Edward Hamlin Everett

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Edward Hamlin Everett was a late 19th Century industrialist and visionary who made a fortune in glass production and natural gas. He owned sand quarries at Black Hand Gorge, the Cherry Hill Orchard at Toboso, the Newark Natural Gas and Fuel Company and the famous glass factory in Newark that evolved through several name changes from the Newark Star Glass Company to E. H. Everett Company to Ohio Bottle Company to American Bottle Company.

Everett was born in 1851 in Cleveland, Ohio. His father, Henry, died when Edward was three years old, and his mother, Mary Hamlin Everett, remarried Henry William Putnam. The family moved to Bennington, Vermont where Putnam invented the lightning jar method of fastening corks to bottles. Edward became a salesman for Putnam selling supplies for glass-making. In 1880 he purchased the Newark Star Glass Company and began his own successful career in Licking County.

He married Amy Webster King on July 8, 1886. His workers struck natural gas in 1887, so he had it piped to his glass factory to save on the expense of buying coal. They soon opened two more wells near there, and he also piped natural gas in from Fairfield and Perry Counties by 1896. His glass factory became like a small city in itself with separate facilities for making clay blocks, boxes, bottle molds, blacksmithing, warehouses, and sand crushing. By 1900, it employed 865 workers who produced 40-50 tons of bottles per day. By 1904, Everett purchased glass factories in Missouri and Illinois to add to his conglomerate.

By 1906, Everett owned 50 gas wells in Licking and Knox Counties. His orchards in Toboso contained 25,000 trees on a 400 acre farm managed by Herbert A. Albyn. Then he struck oil on his leased land at Black Hand Gorge. He bought and sold wells in other states. Between his business travels and frequent vacations to Europe, he spent less and less time in Newark. In 1909, his daughter, Mary, married in Italy and remained there, and Everett began listing his home address as Washington, D. C.

Everett’s daughter, Amy, had spent some time in a movement to found a city hospital in Newark, so in 1912 Everett transferred title of his Newark home on Buena Vista Street to the hospital. He also donated American Bottle Company stock to provide income for the hospital’s maintenance. He deeded 20 acres on Everett Avenue to the Newark Board of Education for a playground that became Everett Park.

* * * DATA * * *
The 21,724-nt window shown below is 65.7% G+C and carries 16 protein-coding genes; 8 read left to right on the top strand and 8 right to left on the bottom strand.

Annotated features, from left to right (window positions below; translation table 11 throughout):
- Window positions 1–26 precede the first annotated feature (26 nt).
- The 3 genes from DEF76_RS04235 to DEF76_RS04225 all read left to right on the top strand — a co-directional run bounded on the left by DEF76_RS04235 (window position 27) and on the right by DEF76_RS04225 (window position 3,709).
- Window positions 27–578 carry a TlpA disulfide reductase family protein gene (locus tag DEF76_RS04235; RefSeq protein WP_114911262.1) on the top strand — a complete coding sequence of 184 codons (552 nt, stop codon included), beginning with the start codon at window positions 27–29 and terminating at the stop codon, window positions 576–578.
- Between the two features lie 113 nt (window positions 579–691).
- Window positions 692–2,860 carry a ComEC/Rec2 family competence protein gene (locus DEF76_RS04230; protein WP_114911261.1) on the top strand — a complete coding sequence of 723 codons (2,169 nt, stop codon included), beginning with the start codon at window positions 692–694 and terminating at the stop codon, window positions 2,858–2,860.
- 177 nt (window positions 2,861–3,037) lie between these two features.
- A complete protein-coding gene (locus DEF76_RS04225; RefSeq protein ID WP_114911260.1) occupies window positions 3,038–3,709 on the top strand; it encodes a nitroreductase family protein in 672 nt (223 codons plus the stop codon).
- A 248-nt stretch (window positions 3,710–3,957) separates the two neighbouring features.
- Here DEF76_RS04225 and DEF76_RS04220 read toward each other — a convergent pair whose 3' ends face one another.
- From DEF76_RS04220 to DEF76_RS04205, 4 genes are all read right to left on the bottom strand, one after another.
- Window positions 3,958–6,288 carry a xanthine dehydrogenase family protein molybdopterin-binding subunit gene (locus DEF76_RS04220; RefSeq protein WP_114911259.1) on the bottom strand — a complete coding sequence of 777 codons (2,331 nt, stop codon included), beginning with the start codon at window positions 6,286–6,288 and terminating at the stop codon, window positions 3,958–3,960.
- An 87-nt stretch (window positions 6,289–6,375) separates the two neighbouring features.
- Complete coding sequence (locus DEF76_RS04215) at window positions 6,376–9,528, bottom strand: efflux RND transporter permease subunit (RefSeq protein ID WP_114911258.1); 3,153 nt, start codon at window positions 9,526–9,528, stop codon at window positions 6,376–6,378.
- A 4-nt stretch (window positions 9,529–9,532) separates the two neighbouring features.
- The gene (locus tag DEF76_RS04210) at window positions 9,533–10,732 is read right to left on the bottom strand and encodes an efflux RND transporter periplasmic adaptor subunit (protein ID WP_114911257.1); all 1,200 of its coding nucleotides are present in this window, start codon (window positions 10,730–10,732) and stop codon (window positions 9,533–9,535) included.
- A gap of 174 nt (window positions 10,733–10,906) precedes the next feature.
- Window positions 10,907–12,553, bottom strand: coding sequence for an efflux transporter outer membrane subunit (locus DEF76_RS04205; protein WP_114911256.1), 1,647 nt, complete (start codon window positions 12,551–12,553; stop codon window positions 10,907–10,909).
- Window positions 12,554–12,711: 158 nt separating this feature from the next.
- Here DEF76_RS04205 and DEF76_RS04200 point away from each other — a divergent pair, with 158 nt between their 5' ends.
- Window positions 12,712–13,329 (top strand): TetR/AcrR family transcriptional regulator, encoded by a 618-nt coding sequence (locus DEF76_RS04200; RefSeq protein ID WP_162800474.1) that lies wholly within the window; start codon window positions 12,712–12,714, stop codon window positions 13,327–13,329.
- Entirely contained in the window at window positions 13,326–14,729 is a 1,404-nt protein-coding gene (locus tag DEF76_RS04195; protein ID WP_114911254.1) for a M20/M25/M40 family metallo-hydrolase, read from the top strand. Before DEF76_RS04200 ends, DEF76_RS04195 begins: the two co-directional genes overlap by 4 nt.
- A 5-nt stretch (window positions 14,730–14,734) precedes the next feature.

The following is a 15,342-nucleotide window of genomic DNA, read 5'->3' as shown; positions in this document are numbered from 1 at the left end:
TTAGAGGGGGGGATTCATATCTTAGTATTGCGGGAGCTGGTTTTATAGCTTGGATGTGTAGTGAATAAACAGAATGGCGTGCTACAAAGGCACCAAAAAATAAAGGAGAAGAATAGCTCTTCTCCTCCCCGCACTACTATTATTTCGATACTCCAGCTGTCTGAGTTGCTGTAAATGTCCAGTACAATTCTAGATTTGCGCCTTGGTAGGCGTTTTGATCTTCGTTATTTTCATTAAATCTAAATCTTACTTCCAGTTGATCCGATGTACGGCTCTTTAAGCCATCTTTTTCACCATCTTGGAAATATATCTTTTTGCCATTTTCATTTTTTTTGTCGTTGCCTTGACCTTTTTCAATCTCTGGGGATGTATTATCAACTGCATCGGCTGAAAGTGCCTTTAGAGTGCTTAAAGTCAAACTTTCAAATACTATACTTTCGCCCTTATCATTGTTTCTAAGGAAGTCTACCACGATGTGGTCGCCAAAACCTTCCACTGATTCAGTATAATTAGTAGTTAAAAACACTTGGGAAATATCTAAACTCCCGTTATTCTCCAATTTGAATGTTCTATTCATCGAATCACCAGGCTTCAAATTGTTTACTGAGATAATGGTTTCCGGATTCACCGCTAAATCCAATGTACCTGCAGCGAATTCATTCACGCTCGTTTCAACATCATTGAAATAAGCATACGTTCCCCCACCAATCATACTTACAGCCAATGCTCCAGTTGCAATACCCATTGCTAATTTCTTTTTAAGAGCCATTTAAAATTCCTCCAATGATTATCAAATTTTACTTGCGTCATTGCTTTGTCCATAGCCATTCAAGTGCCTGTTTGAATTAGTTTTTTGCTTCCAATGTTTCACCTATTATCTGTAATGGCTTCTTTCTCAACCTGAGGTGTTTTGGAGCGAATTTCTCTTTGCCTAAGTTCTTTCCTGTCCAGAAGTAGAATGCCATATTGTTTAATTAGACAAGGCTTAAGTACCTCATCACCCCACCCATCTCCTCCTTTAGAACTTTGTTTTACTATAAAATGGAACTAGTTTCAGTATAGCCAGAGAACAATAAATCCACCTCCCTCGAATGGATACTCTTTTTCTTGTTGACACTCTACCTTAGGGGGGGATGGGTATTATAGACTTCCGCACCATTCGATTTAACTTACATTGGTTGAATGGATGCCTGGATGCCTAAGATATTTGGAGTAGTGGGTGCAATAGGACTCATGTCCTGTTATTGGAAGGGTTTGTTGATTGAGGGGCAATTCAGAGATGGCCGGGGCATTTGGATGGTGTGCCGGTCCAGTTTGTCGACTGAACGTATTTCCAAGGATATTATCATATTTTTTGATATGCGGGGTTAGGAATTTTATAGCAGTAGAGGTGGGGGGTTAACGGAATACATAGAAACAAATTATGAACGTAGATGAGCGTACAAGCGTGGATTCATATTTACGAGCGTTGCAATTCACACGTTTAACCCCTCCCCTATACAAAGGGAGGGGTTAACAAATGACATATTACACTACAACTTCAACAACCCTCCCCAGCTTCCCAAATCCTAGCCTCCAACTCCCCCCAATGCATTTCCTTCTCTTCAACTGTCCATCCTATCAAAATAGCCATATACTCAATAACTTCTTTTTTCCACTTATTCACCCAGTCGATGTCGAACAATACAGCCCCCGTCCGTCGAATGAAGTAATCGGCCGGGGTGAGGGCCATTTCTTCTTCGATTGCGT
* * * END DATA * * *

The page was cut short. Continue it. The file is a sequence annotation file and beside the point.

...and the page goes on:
He built a new, elaborate mansion in Washington, D.C. in a style similar to the White House, which was purchased in 1936 by the Republic of Turkey to use as its Embassy. During the construction of this mansion, he also purchased 500 acres in Bennington, Vermont, where he built a three-story mansion with 27 rooms to use as his summer home at a cost of $2 million. Meanwhile, his wife died in 1917. He remarried three years later to Grace Burnap, and the couple had two daughters of their own.

Following Everett’s death on April 26, 1929, his will was contested by the three daughters of his first marriage in a lengthy and emotional court battle. They won the bulk of the estate, with his second wife given the Vermont mansion. She sold it to the Order of Holy Cross in 1952 for only $65,000. In 1974 it became St. Joseph College. That later became Southern Vermont College, which is still a quaint but thriving college today.[1] [2]



  1. Chessman, G. Wallace and Curtis (Bud) W. Abbott. Edward Hamlin Everett; The Bottle King. The Robbins Hunter Museum, John David Jones Educational Fund, 1991.
  2. Fleming, Dan. “The Fortune of E. H. Everett,” in the Licking Valley Ledger, Vol. 2, No. 4, October 2010.